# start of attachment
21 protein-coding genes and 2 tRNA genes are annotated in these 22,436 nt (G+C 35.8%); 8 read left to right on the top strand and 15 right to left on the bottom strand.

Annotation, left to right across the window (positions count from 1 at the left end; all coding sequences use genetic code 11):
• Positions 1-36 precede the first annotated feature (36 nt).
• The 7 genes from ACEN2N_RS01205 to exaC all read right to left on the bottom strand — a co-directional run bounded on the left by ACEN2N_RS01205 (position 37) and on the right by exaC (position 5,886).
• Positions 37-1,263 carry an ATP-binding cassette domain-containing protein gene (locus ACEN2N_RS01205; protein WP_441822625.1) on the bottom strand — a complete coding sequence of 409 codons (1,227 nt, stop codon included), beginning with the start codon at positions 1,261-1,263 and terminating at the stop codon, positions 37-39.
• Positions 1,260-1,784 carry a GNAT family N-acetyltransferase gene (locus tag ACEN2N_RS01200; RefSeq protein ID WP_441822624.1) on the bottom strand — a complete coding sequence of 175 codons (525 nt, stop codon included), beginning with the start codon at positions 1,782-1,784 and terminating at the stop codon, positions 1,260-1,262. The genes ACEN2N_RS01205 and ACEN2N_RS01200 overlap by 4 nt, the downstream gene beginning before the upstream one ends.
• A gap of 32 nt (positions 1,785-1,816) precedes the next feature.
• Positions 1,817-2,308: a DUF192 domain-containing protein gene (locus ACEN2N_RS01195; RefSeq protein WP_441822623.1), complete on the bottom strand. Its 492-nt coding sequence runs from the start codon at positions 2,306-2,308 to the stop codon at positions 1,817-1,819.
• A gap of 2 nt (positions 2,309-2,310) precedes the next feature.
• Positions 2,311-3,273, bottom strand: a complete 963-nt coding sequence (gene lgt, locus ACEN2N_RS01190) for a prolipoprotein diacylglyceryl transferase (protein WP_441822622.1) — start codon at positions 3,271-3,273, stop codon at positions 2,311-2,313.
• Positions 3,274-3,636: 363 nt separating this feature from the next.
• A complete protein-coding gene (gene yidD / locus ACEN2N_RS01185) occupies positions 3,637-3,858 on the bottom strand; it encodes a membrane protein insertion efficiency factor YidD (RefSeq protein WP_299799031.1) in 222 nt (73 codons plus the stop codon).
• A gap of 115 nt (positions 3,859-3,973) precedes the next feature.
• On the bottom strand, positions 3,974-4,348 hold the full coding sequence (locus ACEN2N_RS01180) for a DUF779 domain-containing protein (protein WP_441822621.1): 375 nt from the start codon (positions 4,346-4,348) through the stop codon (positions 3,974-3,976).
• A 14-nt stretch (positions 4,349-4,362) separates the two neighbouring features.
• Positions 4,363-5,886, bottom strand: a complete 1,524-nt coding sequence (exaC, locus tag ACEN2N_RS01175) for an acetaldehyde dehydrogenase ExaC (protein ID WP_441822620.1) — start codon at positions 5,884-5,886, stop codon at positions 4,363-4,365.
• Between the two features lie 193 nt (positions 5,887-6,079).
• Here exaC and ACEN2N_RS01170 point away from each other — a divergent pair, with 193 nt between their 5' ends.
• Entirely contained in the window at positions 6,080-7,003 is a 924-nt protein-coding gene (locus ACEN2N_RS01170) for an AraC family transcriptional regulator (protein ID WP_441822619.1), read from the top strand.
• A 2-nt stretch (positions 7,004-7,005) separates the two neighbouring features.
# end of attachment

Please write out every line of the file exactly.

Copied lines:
21 protein-coding genes and 2 tRNA genes are annotated in these 22,436 nt (G+C 35.8%); 8 read left to right on the top strand and 15 right to left on the bottom strand.

Annotation, left to right across the window (positions count from 1 at the left end; all coding sequences use genetic code 11):
• Positions 1-36 precede the first annotated feature (36 nt).
• The 7 genes from ACEN2N_RS01205 to exaC all read right to left on the bottom strand — a co-directional run bounded on the left by ACEN2N_RS01205 (position 37) and on the right by exaC (position 5,886).
• Positions 37-1,263 carry an ATP-binding cassette domain-containing protein gene (locus ACEN2N_RS01205; protein WP_441822625.1) on the bottom strand — a complete coding sequence of 409 codons (1,227 nt, stop codon included), beginning with the start codon at positions 1,261-1,263 and terminating at the stop codon, positions 37-39.
• Positions 1,260-1,784 carry a GNAT family N-acetyltransferase gene (locus tag ACEN2N_RS01200; RefSeq protein ID WP_441822624.1) on the bottom strand — a complete coding sequence of 175 codons (525 nt, stop codon included), beginning with the start codon at positions 1,782-1,784 and terminating at the stop codon, positions 1,260-1,262. The genes ACEN2N_RS01205 and ACEN2N_RS01200 overlap by 4 nt, the downstream gene beginning before the upstream one ends.
• A gap of 32 nt (positions 1,785-1,816) precedes the next feature.
• Positions 1,817-2,308: a DUF192 domain-containing protein gene (locus ACEN2N_RS01195; RefSeq protein WP_441822623.1), complete on the bottom strand. Its 492-nt coding sequence runs from the start codon at positions 2,306-2,308 to the stop codon at positions 1,817-1,819.
• A gap of 2 nt (positions 2,309-2,310) precedes the next feature.
• Positions 2,311-3,273, bottom strand: a complete 963-nt coding sequence (gene lgt, locus ACEN2N_RS01190) for a prolipoprotein diacylglyceryl transferase (protein WP_441822622.1) — start codon at positions 3,271-3,273, stop codon at positions 2,311-2,313.
• Positions 3,274-3,636: 363 nt separating this feature from the next.
• A complete protein-coding gene (gene yidD / locus ACEN2N_RS01185) occupies positions 3,637-3,858 on the bottom strand; it encodes a membrane protein insertion efficiency factor YidD (RefSeq protein WP_299799031.1) in 222 nt (73 codons plus the stop codon).
• A gap of 115 nt (positions 3,859-3,973) precedes the next feature.
• On the bottom strand, positions 3,974-4,348 hold the full coding sequence (locus ACEN2N_RS01180) for a DUF779 domain-containing protein (protein WP_441822621.1): 375 nt from the start codon (positions 4,346-4,348) through the stop codon (positions 3,974-3,976).
• A 14-nt stretch (positions 4,349-4,362) separates the two neighbouring features.
• Positions 4,363-5,886, bottom strand: a complete 1,524-nt coding sequence (exaC, locus tag ACEN2N_RS01175) for an acetaldehyde dehydrogenase ExaC (protein ID WP_441822620.1) — start codon at positions 5,884-5,886, stop codon at positions 4,363-4,365.
• Between the two features lie 193 nt (positions 5,887-6,079).
• Here exaC and ACEN2N_RS01170 point away from each other — a divergent pair, with 193 nt between their 5' ends.
• Entirely contained in the window at positions 6,080-7,003 is a 924-nt protein-coding gene (locus ACEN2N_RS01170) for an AraC family transcriptional regulator (protein ID WP_441822619.1), read from the top strand.
• A 2-nt stretch (positions 7,004-7,005) separates the two neighbouring features.